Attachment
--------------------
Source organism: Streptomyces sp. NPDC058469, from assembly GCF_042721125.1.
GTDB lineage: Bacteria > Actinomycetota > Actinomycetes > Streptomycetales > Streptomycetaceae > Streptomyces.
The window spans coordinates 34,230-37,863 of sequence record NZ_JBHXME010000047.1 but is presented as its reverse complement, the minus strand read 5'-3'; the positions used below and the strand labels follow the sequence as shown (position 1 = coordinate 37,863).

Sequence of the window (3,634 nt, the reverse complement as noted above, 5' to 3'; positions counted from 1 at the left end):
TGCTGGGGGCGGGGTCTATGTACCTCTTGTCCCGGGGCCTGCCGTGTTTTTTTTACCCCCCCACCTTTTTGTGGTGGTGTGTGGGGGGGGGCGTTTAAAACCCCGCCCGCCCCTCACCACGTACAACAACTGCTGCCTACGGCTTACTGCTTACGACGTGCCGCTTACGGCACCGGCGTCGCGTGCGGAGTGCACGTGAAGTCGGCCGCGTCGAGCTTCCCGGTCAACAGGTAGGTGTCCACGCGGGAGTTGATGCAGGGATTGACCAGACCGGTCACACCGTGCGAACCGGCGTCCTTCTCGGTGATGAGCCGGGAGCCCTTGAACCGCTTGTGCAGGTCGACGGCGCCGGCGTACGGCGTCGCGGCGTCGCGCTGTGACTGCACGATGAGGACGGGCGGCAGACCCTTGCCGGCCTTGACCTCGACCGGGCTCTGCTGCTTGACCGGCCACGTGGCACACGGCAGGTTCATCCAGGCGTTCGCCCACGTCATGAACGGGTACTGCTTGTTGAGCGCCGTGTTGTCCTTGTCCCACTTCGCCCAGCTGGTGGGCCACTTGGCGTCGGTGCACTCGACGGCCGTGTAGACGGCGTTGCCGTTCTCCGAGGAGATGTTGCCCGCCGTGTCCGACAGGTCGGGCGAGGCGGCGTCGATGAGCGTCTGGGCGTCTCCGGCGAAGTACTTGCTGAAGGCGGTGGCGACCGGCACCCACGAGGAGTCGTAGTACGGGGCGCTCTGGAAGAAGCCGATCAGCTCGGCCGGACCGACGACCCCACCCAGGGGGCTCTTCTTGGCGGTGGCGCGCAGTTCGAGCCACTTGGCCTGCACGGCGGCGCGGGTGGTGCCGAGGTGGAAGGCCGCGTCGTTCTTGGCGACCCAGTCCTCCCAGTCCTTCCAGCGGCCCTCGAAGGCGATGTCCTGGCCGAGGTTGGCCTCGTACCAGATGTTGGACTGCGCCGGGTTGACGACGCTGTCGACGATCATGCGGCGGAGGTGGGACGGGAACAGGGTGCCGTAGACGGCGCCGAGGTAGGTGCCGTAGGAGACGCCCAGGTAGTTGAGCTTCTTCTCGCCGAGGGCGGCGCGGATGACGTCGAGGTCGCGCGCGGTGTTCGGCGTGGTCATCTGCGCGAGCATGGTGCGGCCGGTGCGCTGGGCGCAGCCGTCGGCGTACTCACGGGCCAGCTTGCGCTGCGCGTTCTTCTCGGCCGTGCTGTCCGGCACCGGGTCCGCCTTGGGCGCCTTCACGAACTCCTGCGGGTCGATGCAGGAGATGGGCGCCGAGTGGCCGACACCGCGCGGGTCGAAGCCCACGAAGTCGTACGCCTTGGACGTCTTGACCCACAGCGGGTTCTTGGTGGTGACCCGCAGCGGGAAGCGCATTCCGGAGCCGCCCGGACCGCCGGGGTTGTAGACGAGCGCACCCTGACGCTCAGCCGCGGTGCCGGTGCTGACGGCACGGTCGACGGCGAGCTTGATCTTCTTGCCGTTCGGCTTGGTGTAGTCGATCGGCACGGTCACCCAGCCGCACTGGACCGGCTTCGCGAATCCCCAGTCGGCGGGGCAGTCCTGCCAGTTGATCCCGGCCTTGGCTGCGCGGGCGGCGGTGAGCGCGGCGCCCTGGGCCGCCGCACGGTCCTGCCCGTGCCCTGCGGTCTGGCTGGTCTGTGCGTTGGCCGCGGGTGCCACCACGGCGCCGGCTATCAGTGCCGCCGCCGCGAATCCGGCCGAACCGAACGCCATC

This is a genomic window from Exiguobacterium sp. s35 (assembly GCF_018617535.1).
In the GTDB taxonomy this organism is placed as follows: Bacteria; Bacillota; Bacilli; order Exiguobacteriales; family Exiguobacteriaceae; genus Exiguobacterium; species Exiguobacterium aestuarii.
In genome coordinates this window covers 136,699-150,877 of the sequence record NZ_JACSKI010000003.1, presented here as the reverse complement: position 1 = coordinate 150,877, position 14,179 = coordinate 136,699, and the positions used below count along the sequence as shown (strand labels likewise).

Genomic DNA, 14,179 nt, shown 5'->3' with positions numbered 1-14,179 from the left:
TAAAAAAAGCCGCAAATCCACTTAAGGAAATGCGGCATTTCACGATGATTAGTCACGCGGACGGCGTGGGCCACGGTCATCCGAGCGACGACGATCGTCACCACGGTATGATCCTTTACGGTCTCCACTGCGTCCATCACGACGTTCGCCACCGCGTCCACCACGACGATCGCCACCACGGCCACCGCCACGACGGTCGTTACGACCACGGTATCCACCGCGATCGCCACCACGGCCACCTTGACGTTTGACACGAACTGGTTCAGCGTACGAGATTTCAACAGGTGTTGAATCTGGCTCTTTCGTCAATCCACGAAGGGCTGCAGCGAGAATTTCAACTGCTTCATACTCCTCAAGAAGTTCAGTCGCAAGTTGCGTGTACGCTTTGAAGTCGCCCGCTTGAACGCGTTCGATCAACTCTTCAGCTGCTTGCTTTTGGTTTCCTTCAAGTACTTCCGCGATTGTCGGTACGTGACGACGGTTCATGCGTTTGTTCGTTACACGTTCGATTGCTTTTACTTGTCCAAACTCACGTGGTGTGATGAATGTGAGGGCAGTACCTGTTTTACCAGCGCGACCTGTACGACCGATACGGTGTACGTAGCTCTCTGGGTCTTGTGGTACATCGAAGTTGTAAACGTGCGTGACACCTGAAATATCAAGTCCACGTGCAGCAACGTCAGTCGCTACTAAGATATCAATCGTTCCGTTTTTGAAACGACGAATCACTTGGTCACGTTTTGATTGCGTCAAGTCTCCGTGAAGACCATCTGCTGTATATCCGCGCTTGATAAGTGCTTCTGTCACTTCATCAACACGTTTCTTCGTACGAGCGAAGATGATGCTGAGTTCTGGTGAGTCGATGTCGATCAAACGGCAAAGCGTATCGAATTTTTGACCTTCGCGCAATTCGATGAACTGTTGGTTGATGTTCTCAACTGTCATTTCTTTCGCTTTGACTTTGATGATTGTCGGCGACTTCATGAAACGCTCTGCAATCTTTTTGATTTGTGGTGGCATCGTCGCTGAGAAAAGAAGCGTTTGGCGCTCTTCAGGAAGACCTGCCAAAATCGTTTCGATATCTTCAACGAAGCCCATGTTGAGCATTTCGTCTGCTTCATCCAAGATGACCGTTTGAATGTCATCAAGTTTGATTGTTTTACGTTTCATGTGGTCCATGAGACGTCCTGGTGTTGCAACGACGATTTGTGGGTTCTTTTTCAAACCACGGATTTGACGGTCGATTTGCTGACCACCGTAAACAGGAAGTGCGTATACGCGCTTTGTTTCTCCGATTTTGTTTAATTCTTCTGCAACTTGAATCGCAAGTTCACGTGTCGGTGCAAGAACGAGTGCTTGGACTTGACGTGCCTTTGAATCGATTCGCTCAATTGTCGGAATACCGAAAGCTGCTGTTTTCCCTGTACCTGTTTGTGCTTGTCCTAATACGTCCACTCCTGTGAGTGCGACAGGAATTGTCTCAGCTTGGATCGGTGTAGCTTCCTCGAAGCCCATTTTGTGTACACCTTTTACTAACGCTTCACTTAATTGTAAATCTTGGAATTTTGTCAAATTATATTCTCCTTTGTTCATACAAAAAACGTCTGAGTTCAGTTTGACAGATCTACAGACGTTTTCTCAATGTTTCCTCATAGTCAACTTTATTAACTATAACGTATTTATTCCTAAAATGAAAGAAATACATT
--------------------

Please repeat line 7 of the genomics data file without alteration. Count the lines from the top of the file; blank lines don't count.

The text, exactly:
In the GTDB taxonomy this organism is placed as follows: Bacteria; Bacillota; Bacilli; order Exiguobacteriales; family Exiguobacteriaceae; genus Exiguobacterium; species Exiguobacterium aestuarii.